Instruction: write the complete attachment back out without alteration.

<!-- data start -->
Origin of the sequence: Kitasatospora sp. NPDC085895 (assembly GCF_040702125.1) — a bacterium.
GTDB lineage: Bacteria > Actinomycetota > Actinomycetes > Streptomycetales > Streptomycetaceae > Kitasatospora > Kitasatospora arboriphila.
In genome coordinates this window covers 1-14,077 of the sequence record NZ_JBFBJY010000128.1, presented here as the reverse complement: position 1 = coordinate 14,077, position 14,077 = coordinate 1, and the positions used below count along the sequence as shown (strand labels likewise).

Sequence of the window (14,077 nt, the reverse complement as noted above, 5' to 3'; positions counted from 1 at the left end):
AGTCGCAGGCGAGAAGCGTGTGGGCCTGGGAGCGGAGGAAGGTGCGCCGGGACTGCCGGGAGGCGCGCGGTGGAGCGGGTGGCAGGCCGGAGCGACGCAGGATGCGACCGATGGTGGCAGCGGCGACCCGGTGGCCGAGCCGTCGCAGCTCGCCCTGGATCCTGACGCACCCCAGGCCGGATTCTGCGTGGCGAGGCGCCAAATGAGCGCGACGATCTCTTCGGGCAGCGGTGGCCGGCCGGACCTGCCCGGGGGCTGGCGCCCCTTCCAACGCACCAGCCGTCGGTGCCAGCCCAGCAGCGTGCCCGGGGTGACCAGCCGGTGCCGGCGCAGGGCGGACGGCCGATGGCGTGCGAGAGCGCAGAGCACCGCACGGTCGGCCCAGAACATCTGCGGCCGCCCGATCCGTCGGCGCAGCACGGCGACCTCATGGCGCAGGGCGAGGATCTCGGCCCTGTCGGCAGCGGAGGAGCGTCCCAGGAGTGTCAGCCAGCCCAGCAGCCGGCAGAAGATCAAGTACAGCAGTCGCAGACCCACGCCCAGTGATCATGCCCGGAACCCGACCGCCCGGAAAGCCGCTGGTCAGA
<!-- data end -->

Origin of the sequence: Kitasatospora sp. NPDC085895 (assembly GCF_040702125.1) — a bacterium.
GTDB lineage: Bacteria > Actinomycetota > Actinomycetes > Streptomycetales > Streptomycetaceae > Kitasatospora > Kitasatospora arboriphila.
In genome coordinates this window covers 1-14,077 of the sequence record NZ_JBFBJY010000128.1, presented here as the reverse complement: position 1 = coordinate 14,077, position 14,077 = coordinate 1, and the positions used below count along the sequence as shown (strand labels likewise).

Sequence of the window (14,077 nt, the reverse complement as noted above, 5' to 3'; positions counted from 1 at the left end):
AGTCGCAGGCGAGAAGCGTGTGGGCCTGGGAGCGGAGGAAGGTGCGCCGGGACTGCCGGGAGGCGCGCGGTGGAGCGGGTGGCAGGCCGGAGCGACGCAGGATGCGACCGATGGTGGCAGCGGCGACCCGGTGGCCGAGCCGTCGCAGCTCGCCCTGGATCCTGACGCACCCCAGGCCGGATTCTGCGTGGCGAGGCGCCAAATGAGCGCGACGATCTCTTCGGGCAGCGGTGGCCGGCCGGACCTGCCCGGGGGCTGGCGCCCCTTCCAACGCACCAGCCGTCGGTGCCAGCCCAGCAGCGTGCCCGGGGTGACCAGCCGGTGCCGGCGCAGGGCGGACGGCCGATGGCGTGCGAGAGCGCAGAGCACCGCACGGTCGGCCCAGAACATCTGCGGCCGCCCGATCCGTCGGCGCAGCACGGCGACCTCATGGCGCAGGGCGAGGATCTCGGCCCTGTCGGCAGCGGAGGAGCGTCCCAGGAGTGTCAGCCAGCCCAGCAGCCGGCAGAAGATCAAGTACAGCAGTCGCAGACCCACGCCCAGTGATCATGCCCGGAACCCGACCGCCCGGAAAGCCGCTGGTCAGA